Region Forward Blog

Region's leaders strategize for the coming electric vehicle revolution

Feb 7, 2018
Northern Virginia EV Demo Day

Northern Virginia Electric Vehicle Demo Day (Virginia Clean Cities/Flickr).

Weaving among its aisles, visitors to the Washington Auto Show can marvel at the latest concept cars or mosey up to a shiny historic vehicle. This year’s show also featured the most all-electric vehicles to date—signaling just how far the technology has come.

Behind the scenes at the Convention Center, leaders from metropolitan Washington gathered to strategize about readying the region for plugging in to a coming “revolution”—the electrification of transportation.

The COG-hosted program at the auto show’s public policy day, “How Can We Accelerate Electrification of Transportation in 2018?,” was attended by elected officials, state and federal agencies, academics, non-profits, and the private sector.  

“We are at the precipice of accelerating the electrification of transportation,” said Ben Prochazka, Electrification Coalition Vice President told attendees, “Electricity is everywhere.”   

Prochazka cited a forecast by Bloomberg New Energy Finance that suggests more than half of new car sales will be EVs by 2040. There are already 50 EV models currently available for purchase.   

Panel_Talks_After_Event_Web_Crop

Speakers and attendees at the COG program (Washington Auto Show).

Area leaders have been preparing for the EV “revolution” for quite some time; a regional EV readiness report developed in 2012 noted the environmental, economic, and energy security benefits of EVs. It also gauged the growing consumer interest in EVs, and put forward recommendations for readying the region’s infrastructure and policies to accommodate them.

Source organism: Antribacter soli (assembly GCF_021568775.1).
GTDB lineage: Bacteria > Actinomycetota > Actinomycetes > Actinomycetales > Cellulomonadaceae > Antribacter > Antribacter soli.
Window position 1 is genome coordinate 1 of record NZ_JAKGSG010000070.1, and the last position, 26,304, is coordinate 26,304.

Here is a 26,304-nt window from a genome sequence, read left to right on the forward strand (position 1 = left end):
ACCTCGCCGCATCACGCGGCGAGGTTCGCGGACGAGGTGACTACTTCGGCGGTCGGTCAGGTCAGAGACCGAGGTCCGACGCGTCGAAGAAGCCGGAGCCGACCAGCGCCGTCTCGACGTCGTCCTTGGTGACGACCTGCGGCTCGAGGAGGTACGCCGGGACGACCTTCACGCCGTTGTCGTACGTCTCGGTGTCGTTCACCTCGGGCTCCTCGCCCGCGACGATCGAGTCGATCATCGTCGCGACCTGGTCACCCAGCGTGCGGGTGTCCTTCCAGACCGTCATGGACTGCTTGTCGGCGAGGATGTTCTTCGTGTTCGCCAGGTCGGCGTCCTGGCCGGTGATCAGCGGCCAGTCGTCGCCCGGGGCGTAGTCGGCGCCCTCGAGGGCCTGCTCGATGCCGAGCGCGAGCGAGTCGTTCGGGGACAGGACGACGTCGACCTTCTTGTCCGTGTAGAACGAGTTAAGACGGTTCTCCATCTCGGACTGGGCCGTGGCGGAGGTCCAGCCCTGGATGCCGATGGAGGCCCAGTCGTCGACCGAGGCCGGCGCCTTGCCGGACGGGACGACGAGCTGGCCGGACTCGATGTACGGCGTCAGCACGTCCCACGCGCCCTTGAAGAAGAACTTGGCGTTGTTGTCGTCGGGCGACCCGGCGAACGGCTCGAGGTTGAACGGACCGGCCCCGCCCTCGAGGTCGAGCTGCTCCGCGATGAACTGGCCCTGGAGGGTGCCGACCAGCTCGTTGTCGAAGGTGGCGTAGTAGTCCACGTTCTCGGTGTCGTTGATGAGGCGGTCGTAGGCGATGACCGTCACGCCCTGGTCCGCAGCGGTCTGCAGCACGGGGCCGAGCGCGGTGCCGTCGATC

Despite all the benefits of and buzz around EVs, experts say they are still viewed by U.S. consumers as a new technology.    

According to Joshua Goldman, Senior Policy and Legal Analyst for the Union of Concerned Scientists and event speaker, EVs currently make up just one percent of car sales, yet 42 percent of U.S. households are equipped to use or charge an EV.   

Although there are greater market forces affecting the adoption of these vehicles, there are also local and regional barriers to consider, he said.

Mary Lehman, Prince George’s County Council Member and COG Climate, Energy, and Environment Policy Committee Chairman, says the region has made significant progress addressing some of these barriers since 2012. Advancements have included deploying DC Fast Chargers to support the growing EV fleet, fostering public private partnerships to support expanded charger availability, and organizing area fleet managers on cooperative purchases of green vehicles. According to the U.S. Department of Energy, there are currently over 300 Level 2 (240 volt) and DC Fast Charging public stations in metropolitan Washington. 

Lehman noted that 2018 will be the year for the region to “revisit and refocus” its electrification efforts.

Program attendees identified several priorities and ideas for moving forward with this work, from forming a working group to identify future charging station locations, closing existing charging gaps in the region’s transportation corridors, to pushing for the development and adoption of green building codes for multi-family dwellings region-wide, to creating easy- to-read charts and information on the EV models available in the region to better inform consumers.

Further, officials will be weighing how best to integrate and manage EVs, the arrival of autonomous vehicle technology, and the rise of ride-hailing services.

COG will continue to play a key role in the region’s EV strategy. Currently, staff are working closely with other regions to develop an integrated Northeast Corridor EV Infrastructure Strategy, providing technical support for local planning efforts that identify and address EV infrastructure gaps, and helping partners leverage existing EV investments.   

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